Hey Jim, et al option traders,
What say you about May and June 28 and 29puts. I'm drooling over the May28.'s and June 28's getting down to the teens or single digits for May and 25ish for June...then the spo at 28 returning a 5-6 banger. I think there is a great chance of it all happening of course before May expiration (5/20) and for sure by Jun(6/17). It all depends on this" emergency brake creep". If we can creep to 29.50+ I'm in.
Throw down 100 bucks for 500, 1000 for 5000......
You and I were on the same MLP "tour" this quarter. I also had Positions in:
1. CQP: Ouch. Enough said.
2. ETP: BE (I thought about closing this position out on Friday with an 80% profit, but followed my "plan" and got clobbered by the tax proposal.)
3. EPD: I made a small profit, but again, I was looking at a 150% profit, but followed my plan, and got caught in a temporary O&G sector downturn, giving up most of my paper gains.
4. LINE: given LINE's softness above 40, I didn't like the price movement on Friday, and fortunately, closed out my position with a 58% gain, avoiding the bloodbath this week.
5. EVEP: You didn't trade this one, but it was my favorite this cycle. As a result of EVEP's recently announced holdings in the Utica gas shale, and the ensuing take over rumors, EVEP's price saw oversized appreciation. I hopped on the EVEP "rocket" and closed out my position last week (again, fortunately) when my profit reached $10/share. What a ride.
That Agnc, IVR, HTS correlation was a great point. All had spo's around Mar 22nd and Agnc recovers a buck twenty and change, IVR 1.75+, and wait for it.........................HTS 25 cents and change.
As I have said B4 Molasses in Jan, that's HTS. The only time to play it is about 21-28 days B4 EX otherwise it hibernates the whole cycle.
Great point on using metrics for multiple purposes. I occasionally use correlation factor within sectors. Last month found that while IVR was .86 correlated to AGNC (no surprise) HTS was only .64 correlated. Doesnt affect the portfolio correlation much, just interesting.
I did mean May.
On the MLPs, I had positions in CQP, ETP. EPD and LINE. I lost money on CQP as did most of us. However, I got out early on the other three, which happened to be near their peak, and watched with disbelief as they kept tanking. Don't know for sure what is going on with all of them. Been following their boards, but either the lizard is causing problems, the potential tax changes (which would also effect mREITs), or who knows. Not sure anyone over there has a real handle. Hopefully they can recover. Yesterday they started coming back. Hope you have enough time to ride it out. Good luck on that.
Great answer. Your point that even dilutive SPOs add to the total BV is well taken. This would make almost every SPO positive to total BV, and by providing additional collateral, be positive for borrowing.
Admittedly, the link that I sent you was fairly fluffy (sorry to insult your intelligence), but the salient take-away was the reference to BV as a company's "liquidation" value. I personally consider P/B as one of several important metrics, but it is important to recognize that different industries have different multiples. As part of my DD, if I see a P/B or a P/E that is out of alignment with industry averages, I try to understand the reason for the disparity.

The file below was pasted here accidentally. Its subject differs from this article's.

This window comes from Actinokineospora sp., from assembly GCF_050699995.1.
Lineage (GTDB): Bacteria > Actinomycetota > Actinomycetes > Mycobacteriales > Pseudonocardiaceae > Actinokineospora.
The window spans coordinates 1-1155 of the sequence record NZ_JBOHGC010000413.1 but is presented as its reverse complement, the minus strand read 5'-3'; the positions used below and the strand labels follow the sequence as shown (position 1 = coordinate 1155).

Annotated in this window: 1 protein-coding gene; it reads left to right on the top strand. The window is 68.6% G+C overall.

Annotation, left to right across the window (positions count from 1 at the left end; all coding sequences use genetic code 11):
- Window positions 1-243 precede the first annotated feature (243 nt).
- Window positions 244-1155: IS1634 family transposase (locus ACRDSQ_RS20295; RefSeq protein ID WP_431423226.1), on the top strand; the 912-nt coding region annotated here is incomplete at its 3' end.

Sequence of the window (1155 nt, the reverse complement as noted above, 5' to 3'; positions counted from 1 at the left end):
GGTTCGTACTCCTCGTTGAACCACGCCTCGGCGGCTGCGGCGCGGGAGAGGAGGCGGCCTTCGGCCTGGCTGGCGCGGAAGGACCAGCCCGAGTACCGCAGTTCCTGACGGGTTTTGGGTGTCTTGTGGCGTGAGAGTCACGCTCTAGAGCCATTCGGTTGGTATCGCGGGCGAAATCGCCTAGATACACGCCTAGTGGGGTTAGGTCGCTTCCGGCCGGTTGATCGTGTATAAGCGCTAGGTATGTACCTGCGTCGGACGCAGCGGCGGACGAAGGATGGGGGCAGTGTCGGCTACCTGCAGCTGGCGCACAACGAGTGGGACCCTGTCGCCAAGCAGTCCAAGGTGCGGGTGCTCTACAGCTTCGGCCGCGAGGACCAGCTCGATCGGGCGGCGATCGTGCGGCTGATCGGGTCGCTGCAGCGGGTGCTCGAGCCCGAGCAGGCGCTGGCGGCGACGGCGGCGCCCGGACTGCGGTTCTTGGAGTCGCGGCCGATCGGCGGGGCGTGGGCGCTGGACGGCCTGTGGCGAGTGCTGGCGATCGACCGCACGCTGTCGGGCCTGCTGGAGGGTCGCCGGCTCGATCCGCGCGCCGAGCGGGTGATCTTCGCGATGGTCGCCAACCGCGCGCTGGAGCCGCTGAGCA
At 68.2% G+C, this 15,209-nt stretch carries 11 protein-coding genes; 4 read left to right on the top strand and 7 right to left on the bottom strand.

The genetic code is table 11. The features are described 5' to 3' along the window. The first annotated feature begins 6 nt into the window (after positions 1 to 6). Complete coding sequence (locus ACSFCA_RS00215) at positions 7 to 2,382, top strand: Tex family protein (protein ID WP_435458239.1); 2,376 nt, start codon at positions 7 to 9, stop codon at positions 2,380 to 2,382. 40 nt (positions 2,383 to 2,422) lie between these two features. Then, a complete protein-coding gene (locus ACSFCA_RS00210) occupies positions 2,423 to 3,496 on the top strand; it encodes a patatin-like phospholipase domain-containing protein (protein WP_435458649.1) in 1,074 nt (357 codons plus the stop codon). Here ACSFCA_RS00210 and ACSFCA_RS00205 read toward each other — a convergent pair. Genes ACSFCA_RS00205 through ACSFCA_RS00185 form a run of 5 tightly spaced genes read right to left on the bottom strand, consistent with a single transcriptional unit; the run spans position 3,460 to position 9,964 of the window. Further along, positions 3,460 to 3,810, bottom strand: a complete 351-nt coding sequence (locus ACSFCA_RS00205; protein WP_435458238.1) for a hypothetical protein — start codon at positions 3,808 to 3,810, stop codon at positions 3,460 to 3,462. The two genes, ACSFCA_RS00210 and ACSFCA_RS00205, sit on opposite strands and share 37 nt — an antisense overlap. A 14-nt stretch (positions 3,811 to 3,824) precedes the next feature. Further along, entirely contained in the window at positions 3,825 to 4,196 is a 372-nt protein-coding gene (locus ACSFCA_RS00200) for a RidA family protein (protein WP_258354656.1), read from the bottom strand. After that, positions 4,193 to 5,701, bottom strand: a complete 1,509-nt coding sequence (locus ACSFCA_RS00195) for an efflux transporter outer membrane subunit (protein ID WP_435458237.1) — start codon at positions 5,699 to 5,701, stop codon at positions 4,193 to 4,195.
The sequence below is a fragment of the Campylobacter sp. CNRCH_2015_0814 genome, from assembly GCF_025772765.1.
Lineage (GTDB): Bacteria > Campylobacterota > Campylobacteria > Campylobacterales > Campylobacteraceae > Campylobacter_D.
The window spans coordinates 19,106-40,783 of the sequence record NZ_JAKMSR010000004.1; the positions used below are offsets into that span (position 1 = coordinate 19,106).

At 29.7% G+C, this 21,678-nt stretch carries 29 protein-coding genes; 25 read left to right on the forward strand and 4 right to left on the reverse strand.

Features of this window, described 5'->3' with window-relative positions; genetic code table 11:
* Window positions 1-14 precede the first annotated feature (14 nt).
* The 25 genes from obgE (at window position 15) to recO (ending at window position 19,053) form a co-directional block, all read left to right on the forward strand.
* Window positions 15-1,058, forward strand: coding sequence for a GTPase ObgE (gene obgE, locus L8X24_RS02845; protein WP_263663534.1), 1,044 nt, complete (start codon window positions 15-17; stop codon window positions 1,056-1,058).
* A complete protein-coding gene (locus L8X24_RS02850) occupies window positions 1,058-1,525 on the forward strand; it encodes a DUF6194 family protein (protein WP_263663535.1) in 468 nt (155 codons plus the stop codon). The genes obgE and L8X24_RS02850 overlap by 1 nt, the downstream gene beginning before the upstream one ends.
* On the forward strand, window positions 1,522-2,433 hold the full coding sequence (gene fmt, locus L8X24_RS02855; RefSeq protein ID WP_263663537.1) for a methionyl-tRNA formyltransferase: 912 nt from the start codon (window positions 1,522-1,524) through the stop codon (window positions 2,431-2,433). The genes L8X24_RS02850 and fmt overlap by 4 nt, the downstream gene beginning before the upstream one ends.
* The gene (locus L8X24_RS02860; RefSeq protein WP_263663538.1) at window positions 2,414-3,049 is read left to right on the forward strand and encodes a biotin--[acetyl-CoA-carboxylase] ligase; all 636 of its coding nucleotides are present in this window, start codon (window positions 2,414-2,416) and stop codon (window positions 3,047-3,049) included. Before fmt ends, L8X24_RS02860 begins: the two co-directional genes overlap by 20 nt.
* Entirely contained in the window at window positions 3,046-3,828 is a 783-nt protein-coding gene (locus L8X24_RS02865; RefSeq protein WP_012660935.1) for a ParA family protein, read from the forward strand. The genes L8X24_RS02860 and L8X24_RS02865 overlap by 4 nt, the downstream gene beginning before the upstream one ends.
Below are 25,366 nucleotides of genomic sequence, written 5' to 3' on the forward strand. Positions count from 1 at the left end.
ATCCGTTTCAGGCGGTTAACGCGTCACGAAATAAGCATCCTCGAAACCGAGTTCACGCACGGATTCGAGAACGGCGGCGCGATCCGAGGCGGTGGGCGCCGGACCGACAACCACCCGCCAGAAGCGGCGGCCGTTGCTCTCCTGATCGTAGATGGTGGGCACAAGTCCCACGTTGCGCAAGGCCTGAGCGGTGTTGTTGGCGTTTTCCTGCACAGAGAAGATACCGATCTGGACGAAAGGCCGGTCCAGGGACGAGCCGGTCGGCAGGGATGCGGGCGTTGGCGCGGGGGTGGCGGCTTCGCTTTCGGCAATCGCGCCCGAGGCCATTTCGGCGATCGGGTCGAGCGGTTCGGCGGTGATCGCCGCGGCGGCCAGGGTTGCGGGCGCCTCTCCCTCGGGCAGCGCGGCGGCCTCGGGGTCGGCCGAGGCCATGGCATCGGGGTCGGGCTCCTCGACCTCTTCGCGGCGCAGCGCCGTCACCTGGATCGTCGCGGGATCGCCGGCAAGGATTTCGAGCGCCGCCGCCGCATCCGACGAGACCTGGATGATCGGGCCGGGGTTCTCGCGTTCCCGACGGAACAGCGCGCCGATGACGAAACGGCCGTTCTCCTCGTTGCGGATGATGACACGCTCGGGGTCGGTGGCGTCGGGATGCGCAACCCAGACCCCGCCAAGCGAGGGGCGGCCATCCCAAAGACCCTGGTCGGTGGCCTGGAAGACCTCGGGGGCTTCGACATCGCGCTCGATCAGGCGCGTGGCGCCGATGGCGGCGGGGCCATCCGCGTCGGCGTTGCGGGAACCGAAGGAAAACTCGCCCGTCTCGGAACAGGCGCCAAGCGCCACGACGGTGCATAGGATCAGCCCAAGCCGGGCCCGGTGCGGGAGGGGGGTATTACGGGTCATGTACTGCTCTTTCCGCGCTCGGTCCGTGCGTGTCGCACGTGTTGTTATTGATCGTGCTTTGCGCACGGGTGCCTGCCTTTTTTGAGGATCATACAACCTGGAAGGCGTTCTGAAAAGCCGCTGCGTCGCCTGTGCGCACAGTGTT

I don’t know who first said that history doesn’t necessarily repeat itself, but it does rhyme. I first heard it on this board. Kudos to who first posted it.
One of the things I noticed when I did the above analysis was the difference between the previous high for the Ex-div month and the high in the month prior to Ex-div month was around $.50. Jun high was $28.97 with the Aug high of $28.42, $.55 difference. Sep high was $30.00 and Nov high was $29.48 with a difference of $.52. Dec high was $29.95 and Feb high was $29.55 with a difference of $.40. With a Mar high of $30.67 it would “sound like” the high in Apr would be close to $30.10 which support your analysis.
I really hope we have to decide whether to sell some options in Apr at $30.10.
I think BV is the denominator in the leverage calculation.
When AGNC gets some cash, they spend it, then take the assets they bought and use those as collateral to borrow cash, which they spend, and use the assets to borrow more cash, etc., etc. until they've done that 7 or 8 or 9 times.
The total BV is not relevant to AGNC's credit rating, since every tranche of RMBs they buy acts as collateral for a loan to purchase the next tranche.
Moreover, the ratio of BV to shares out is totally irrelevant to AGNC's credit picture. You can lower BV/share by doing a low-priced SPO, but total BV will still go up, and AGNC will have fresh cash. If you raise the number of shares you're issuing in proportion to the lowering of the price, you can get the same amount of cash, keeping up the same rate of RMB purchasing.
They go to the market for new cash because they don't want the leverage to get too high. It's that excessive leverage that would hit their credit rating. If they're 8:1 leveraged, they have 8 loans and 9 tranches of RMBs, so they only have 11% margin to work with if for some reason the value of that RMB asset base starts to decline. Making that margin smaller would worry their lenders.
But that's got nothing to do with total BV or share price.
As for your link, it looks kind of fluffy. "Multiple studies have shown that price to book value (P/B) is the most effective valuation measure in determining a stock’s performance"? And multiple studies have not. Price/Book is all over the map in public companies. So that statement is a sales pitch.